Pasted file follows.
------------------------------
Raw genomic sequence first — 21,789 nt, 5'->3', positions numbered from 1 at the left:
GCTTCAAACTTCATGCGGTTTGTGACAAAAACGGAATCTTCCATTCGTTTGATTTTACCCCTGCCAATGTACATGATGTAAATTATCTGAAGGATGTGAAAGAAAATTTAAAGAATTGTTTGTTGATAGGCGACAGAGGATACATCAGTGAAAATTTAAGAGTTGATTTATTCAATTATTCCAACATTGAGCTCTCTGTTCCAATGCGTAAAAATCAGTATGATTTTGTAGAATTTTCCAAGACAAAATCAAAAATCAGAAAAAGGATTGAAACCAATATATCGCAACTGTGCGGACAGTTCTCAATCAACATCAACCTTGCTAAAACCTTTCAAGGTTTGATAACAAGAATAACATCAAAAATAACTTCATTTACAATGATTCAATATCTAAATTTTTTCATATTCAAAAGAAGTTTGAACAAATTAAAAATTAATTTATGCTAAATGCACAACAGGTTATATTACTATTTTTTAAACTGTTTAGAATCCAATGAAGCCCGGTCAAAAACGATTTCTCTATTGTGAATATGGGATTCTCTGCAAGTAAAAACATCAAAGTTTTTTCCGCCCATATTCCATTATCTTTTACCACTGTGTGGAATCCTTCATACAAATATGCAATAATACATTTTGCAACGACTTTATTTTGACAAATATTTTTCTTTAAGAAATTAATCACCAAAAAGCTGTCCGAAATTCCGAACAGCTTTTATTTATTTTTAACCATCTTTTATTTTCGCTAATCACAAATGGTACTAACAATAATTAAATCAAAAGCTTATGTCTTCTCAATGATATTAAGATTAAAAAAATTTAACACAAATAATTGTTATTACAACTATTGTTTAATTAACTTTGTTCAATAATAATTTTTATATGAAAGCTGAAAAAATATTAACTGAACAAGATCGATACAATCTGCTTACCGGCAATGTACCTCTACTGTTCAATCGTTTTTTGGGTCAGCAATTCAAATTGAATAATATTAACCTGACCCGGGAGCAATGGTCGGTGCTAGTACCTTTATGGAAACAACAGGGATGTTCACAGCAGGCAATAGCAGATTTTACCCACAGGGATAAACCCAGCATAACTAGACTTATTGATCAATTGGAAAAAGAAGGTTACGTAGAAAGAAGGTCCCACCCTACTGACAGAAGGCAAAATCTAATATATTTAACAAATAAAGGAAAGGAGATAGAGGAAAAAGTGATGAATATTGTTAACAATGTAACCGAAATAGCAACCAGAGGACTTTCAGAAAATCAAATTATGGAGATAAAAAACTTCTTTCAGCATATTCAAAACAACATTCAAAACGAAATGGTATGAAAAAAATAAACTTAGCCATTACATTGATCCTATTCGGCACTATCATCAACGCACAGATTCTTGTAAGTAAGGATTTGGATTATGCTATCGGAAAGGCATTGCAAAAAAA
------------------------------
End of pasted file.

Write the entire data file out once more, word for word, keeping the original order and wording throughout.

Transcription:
Raw genomic sequence first — 21,789 nt, 5'->3', positions numbered from 1 at the left:
GCTTCAAACTTCATGCGGTTTGTGACAAAAACGGAATCTTCCATTCGTTTGATTTTACCCCTGCCAATGTACATGATGTAAATTATCTGAAGGATGTGAAAGAAAATTTAAAGAATTGTTTGTTGATAGGCGACAGAGGATACATCAGTGAAAATTTAAGAGTTGATTTATTCAATTATTCCAACATTGAGCTCTCTGTTCCAATGCGTAAAAATCAGTATGATTTTGTAGAATTTTCCAAGACAAAATCAAAAATCAGAAAAAGGATTGAAACCAATATATCGCAACTGTGCGGACAGTTCTCAATCAACATCAACCTTGCTAAAACCTTTCAAGGTTTGATAACAAGAATAACATCAAAAATAACTTCATTTACAATGATTCAATATCTAAATTTTTTCATATTCAAAAGAAGTTTGAACAAATTAAAAATTAATTTATGCTAAATGCACAACAGGTTATATTACTATTTTTTAAACTGTTTAGAATCCAATGAAGCCCGGTCAAAAACGATTTCTCTATTGTGAATATGGGATTCTCTGCAAGTAAAAACATCAAAGTTTTTTCCGCCCATATTCCATTATCTTTTACCACTGTGTGGAATCCTTCATACAAATATGCAATAATACATTTTGCAACGACTTTATTTTGACAAATATTTTTCTTTAAGAAATTAATCACCAAAAAGCTGTCCGAAATTCCGAACAGCTTTTATTTATTTTTAACCATCTTTTATTTTCGCTAATCACAAATGGTACTAACAATAATTAAATCAAAAGCTTATGTCTTCTCAATGATATTAAGATTAAAAAAATTTAACACAAATAATTGTTATTACAACTATTGTTTAATTAACTTTGTTCAATAATAATTTTTATATGAAAGCTGAAAAAATATTAACTGAACAAGATCGATACAATCTGCTTACCGGCAATGTACCTCTACTGTTCAATCGTTTTTTGGGTCAGCAATTCAAATTGAATAATATTAACCTGACCCGGGAGCAATGGTCGGTGCTAGTACCTTTATGGAAACAACAGGGATGTTCACAGCAGGCAATAGCAGATTTTACCCACAGGGATAAACCCAGCATAACTAGACTTATTGATCAATTGGAAAAAGAAGGTTACGTAGAAAGAAGGTCCCACCCTACTGACAGAAGGCAAAATCTAATATATTTAACAAATAAAGGAAAGGAGATAGAGGAAAAAGTGATGAATATTGTTAACAATGTAACCGAAATAGCAACCAGAGGACTTTCAGAAAATCAAATTATGGAGATAAAAAACTTCTTTCAGCATATTCAAAACAACATTCAAAACGAAATGGTATGAAAAAAATAAACTTAGCCATTACATTGATCCTATTCGGCACTATCATCAACGCACAGATTCTTGTAAGTAAGGATTTGGATTATGCTATCGGAAAGGCATTGCAAAAAAA